In September 1920, shortly after the establishment of the British Civil Administration in Palestine, an Immigration Ordinance was issued authorizing the Zionist Organization to bring in 16,500 immigrants per annum, provided that it be responsible for their maintenance for one year. About 10,000 were admitted in the first 12 months, but new regulations were issued in June 1921 specifying the categories of immigrants to be allowed to enter. The main classes were: persons of independent means, professional men, persons with definite prospects of employment, and small tradesmen and artisans with a capital of £500. Other applicants, apart from tourists, had to be approved in each case by the Immigration Department of the Palestine government. After the publication of the 1922 White Paper, permits were granted to groups of artisans and laborers selected by the Zionist Organization's Palestine Offices, the number of permits being fixed every three months by the government after negotiations with the Zionist Executive. A new Immigration Ordinance, issued in 1925 and amended in 1926 and 1927, defined the rights and functions of the Zionist Executive in regard to the Labor Schedule, which was drawn up for a six-month instead of a three-month period on the basis of an estimate of the demand for labor. It provided for the admission of the following categories:
- Persons in possession of not less than £1,000, and their families.
- Professional men in possession of not less than £500.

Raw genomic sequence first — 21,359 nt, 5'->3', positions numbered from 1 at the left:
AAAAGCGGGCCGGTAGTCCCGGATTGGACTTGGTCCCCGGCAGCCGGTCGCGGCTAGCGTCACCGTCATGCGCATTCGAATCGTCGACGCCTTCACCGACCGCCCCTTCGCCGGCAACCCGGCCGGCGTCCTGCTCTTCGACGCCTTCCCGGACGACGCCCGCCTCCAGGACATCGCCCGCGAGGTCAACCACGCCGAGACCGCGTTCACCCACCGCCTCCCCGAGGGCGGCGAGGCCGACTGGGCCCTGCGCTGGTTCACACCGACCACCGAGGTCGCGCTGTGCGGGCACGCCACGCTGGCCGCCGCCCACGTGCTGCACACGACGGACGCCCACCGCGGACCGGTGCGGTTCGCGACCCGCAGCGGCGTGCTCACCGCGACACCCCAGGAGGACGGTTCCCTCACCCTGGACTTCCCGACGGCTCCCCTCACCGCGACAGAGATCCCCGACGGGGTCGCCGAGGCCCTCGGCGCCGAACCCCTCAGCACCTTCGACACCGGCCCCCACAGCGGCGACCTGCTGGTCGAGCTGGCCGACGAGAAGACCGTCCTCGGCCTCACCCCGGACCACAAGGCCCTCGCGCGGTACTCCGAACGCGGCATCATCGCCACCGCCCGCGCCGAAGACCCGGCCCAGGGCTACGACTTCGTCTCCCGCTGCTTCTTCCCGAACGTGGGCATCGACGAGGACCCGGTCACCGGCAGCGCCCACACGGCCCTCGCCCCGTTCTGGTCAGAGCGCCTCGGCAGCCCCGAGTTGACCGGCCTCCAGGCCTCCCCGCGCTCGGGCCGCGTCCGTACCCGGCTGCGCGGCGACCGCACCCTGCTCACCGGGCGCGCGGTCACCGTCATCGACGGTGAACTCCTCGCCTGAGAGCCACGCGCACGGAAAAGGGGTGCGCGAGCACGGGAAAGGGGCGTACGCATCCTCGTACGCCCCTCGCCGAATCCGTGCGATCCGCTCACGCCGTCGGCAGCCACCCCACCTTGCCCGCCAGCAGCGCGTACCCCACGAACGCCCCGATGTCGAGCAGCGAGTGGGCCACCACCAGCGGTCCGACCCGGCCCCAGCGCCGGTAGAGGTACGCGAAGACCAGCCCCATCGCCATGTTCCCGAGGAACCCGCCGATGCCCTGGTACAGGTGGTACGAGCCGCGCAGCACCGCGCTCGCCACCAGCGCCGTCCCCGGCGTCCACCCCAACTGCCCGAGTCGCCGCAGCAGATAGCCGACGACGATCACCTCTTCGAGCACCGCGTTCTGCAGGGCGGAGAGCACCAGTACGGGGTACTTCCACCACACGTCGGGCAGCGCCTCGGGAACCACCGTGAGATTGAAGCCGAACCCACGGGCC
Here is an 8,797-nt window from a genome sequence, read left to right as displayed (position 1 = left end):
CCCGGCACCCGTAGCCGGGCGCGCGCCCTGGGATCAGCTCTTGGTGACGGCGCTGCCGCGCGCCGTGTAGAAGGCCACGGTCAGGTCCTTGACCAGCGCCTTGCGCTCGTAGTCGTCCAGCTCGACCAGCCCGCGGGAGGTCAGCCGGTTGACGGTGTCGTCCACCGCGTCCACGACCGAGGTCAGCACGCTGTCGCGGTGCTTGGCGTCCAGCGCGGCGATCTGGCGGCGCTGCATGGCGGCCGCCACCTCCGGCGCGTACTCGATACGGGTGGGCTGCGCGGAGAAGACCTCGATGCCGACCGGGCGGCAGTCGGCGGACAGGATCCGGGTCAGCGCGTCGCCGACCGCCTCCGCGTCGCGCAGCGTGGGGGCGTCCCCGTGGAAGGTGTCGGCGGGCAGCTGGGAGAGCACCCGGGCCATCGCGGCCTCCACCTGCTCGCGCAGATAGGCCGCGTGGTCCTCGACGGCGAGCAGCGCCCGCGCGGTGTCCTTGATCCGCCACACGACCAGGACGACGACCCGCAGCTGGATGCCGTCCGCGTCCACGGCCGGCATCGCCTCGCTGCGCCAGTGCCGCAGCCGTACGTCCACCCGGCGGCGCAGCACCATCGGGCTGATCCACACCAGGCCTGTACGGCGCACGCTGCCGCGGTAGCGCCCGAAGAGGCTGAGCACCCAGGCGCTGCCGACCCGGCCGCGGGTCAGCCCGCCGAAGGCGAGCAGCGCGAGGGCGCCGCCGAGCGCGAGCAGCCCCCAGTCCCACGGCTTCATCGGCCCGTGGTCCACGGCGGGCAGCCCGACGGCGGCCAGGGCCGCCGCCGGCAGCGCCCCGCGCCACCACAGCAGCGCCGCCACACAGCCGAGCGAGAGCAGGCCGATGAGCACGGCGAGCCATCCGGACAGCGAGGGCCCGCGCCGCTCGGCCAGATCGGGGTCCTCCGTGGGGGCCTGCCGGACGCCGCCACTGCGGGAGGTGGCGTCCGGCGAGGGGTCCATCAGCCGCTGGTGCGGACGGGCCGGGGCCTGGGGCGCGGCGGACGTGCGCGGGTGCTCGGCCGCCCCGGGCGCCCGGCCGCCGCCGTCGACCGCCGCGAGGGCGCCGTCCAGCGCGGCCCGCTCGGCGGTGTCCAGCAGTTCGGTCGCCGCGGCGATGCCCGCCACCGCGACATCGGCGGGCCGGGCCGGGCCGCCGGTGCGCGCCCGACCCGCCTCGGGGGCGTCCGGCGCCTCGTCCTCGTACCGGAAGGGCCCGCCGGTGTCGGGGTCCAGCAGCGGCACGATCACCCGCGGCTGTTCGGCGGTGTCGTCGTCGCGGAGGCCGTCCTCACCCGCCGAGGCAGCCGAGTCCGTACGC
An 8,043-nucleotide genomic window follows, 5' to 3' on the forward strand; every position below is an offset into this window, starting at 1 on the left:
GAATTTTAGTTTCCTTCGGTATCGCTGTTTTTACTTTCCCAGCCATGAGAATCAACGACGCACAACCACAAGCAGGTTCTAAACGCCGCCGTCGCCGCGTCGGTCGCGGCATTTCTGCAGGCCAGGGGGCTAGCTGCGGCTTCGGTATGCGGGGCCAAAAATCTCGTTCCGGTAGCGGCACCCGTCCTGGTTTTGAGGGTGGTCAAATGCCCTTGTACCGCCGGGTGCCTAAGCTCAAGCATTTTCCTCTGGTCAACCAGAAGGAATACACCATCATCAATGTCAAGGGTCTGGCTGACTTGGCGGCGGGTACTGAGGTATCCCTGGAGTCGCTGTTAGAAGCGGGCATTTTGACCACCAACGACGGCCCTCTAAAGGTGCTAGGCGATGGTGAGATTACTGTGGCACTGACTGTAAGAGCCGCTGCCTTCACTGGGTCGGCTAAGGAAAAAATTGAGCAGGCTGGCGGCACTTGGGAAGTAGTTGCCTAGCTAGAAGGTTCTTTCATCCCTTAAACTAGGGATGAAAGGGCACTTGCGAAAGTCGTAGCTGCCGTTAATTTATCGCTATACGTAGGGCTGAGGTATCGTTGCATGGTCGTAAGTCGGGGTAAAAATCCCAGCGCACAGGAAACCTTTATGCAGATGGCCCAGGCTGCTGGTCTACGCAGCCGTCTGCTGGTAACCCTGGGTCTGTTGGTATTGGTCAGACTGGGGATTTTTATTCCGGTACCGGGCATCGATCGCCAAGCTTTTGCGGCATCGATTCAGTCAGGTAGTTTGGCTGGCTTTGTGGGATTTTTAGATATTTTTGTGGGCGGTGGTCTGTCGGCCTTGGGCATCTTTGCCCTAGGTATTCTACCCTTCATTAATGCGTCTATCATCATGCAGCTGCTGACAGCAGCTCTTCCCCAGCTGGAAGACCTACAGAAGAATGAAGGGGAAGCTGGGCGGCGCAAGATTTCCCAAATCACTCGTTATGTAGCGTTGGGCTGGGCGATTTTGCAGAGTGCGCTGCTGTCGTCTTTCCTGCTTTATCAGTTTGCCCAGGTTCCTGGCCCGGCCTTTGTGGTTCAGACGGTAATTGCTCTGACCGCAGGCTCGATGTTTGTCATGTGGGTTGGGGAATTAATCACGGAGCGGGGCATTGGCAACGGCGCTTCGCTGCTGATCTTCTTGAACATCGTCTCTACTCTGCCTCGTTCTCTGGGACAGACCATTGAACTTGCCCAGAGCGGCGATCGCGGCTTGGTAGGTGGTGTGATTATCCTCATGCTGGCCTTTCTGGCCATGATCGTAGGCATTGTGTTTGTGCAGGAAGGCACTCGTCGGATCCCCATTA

- Skilled artisans in possession of not less than £250.
- Persons with an assured income of £4 per month.
- Orphans destined for institutions in Palestine.
- Persons of religious occupation whose maintenance was assured.
- Students whose maintenance was assured.
- Persons who had a definite prospect of employment.
- Dependent relatives of residents in Palestine who were in a position to maintain them.
While the Zionist Executive had to be constantly on the watch to ensure what it regarded as a fair interpretation of these definitions, the most serious differences with the administration arose over category c, which was the only one allowing for the admission of workers without means or capital of their own. As the time came round for the issue of each half-year quota, the Executive would submit a detailed estimate of the demand for labor in the existing economy and in enterprises to be set up with its aid or by private enterprise, but these were invariably slashed by the administration. The result was often a shortage of Jewish labor, which hampered economic development and caused a drift from the countryside to the towns in search of better-paid employment.